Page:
In May 2019, the Digital Medicine (DiMe) Society with support from the Digitalis Commons became the first professional society for practitioners of digital medicine. Although organizations serving corporations in this field did exist, none served the individuals working to make digital medicine part of a new standard of care. The computer scientists, healthcare providers, engineers, behavioral scientists, ethicists, clinical researchers, data scientists, and epidemiologists who are developing software and algorithms that measure, diagnose, and treat disease now have a convening body to support their work and collaboration.
DiMe Society has created a community of experts centered on the concept of driving scientific progress and the wide acceptance of digital medicine as a professional discipline capable of significantly impacting public health through improved health measurement, diagnosis and treatment. Unlike the broader field of digital health and wellness, digital medicine practitioners are committed to conducting rigorous randomized, controlled clinical trials for their products with the belief that this field demands the very highest level of evidence. Composed of members with a wide range of skills and experience, the society empowers individuals within this evolving community to work on multi-stakeholder projects where members build and maintain bridges across tech, biotech, clinical medicine, regulatory, payers, patients, and related fields. Essential to this role is serving as a north star to ethically guide the adoption of such technologies by creating, maintaining and disseminating standards of ethical conduct in digital medicine.
Through conferences and roundtables for in-person interaction as well as a strong digital community operating via appropriate communication channels, DiMe provides the means to meet, learn and share the results of the digital medicine community.
The Digitalis Commons is excited to serve on the society’s scientific advisory board. You can read its founding press release, have a look at its first publication, and follow Dime on Twitter and LinkedIn. To become a member, please visit dimesociety.org.
Project website: synthesis.digitaliscommons.org
In 2019, Digitalis Commons began exploring the mining of public data sets to identify patterns of value in biotech and related domains. Starting with the OpenFuego open source project that came out of the Nieman Journalism Lab, the Commons team moved on to create an entirely-new application that pulls public data from Twitter APIs and scores mentioned URLs to identify resources of interest to a given community.
That work had been running at synthesis.bio, an automatically-curated list of the most interesting web pages among a community of Twitter users with a strong interest in biotech. We've recently expanded the Synthesis project to support multiple channels around different topics, including Covid-19. That work is now at synthesis.digitaliscommons.org.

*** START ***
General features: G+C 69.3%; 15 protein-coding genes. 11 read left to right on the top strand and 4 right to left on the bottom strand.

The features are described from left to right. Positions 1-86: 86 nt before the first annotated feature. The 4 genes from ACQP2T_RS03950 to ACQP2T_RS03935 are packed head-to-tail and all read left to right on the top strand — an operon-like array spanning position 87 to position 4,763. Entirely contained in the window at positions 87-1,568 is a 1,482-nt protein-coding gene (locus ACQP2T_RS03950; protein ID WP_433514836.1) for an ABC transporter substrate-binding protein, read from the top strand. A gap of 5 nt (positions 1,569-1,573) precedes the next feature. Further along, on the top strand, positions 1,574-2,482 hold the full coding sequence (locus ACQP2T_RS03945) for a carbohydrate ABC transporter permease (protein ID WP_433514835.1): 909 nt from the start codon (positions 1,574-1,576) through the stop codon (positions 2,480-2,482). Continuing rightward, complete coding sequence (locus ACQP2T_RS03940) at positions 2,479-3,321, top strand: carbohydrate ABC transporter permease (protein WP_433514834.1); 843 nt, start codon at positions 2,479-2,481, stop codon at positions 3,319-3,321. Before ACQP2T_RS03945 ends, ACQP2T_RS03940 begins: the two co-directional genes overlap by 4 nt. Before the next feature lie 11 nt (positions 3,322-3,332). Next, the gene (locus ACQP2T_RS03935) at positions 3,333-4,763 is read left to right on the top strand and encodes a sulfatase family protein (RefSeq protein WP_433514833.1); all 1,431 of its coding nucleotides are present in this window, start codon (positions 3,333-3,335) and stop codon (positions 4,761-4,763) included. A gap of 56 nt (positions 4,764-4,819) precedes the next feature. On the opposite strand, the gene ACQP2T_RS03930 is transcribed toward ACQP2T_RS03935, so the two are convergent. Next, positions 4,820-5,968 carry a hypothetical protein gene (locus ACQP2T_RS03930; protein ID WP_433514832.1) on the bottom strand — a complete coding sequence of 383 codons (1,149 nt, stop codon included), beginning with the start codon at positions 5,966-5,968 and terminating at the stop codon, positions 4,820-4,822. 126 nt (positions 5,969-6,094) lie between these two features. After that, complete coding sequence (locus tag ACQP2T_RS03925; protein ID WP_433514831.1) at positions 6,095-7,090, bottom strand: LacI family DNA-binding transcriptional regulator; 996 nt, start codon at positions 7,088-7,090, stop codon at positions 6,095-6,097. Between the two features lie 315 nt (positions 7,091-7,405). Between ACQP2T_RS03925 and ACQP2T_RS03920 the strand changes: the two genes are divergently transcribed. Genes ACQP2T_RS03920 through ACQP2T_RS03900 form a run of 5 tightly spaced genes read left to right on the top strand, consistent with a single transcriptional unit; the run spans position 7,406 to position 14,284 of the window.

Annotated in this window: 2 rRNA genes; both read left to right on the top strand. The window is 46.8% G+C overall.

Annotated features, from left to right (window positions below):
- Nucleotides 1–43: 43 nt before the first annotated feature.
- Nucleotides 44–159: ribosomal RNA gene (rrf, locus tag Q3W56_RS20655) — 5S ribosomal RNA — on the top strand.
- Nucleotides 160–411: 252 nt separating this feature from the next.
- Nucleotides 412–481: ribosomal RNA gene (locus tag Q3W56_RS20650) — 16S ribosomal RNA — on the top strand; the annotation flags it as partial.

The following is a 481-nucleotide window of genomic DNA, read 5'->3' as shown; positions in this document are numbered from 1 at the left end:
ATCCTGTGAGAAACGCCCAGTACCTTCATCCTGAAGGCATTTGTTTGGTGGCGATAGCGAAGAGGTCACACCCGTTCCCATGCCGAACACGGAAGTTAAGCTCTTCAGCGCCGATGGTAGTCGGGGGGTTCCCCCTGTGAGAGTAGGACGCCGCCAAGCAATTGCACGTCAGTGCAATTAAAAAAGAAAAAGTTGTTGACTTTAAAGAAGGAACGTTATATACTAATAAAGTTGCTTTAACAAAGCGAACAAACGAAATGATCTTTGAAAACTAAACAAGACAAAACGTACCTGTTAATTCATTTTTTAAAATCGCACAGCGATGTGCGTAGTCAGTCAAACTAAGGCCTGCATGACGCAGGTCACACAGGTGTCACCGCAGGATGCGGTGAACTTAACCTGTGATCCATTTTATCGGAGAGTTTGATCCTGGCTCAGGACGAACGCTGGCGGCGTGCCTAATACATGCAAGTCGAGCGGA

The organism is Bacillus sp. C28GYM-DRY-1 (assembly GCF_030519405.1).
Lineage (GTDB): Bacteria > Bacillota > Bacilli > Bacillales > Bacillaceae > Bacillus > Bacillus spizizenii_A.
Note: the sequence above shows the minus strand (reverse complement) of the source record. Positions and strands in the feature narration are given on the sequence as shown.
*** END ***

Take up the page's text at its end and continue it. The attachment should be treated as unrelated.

How We Built This
The project is maturing rapidly and Digitalis Commons plans to release it as an open source project later this year, after adding additional capabilities. The project is written in Python and makes use of the rich open source ecosystem for data projects, including Pandas, which is the ubiquitous toolset of manipulating columnar data in memory at high speed. The project runs in Docker containers deployed on Amazon's serverless cloud computing infrastructure, and operates at remarkably low cost — illustrating the extraordinary potential for the creation and operation of next-generation data analytics platforms in the cloud: cheap, fast...and good.
The Synthesis technology stack includes:
• Python services listening to Twitter feeds
• Docker containers running the Python code
• AWS Cloud Run running the Docker containers
• S3 buckets collecting the data in JSON files
• GatsbyJS generating a static site
• React running dynamic web pages
Geoffrey W. Smith
On September 12, 2019, the Digitalis Commons helped to convene and host a group of experts, in conjunction with Sage Bionetworks, at the New York Genome Center to explore the topic of conducting health research on mobile devices and wearables. Topics explored included obtaining reliable digital measurements, design, engagement and enrollment, and technical approaches for app development, all through the lens of the ethical, legal and social implications of this work.
Video highlights of the event are below:
We'd like to thank all the participants and speakers who helped make this day a success: Vanessa Barone, Andrea Coravos, Megan Doerr, Maria Ebling, Deborah Estrin, Adrian Gropper, Mike Kellen, JP Pollak, Abhi Pratep, Mark Rothstein, & John Wilbanks.
Geoffrey W. Smith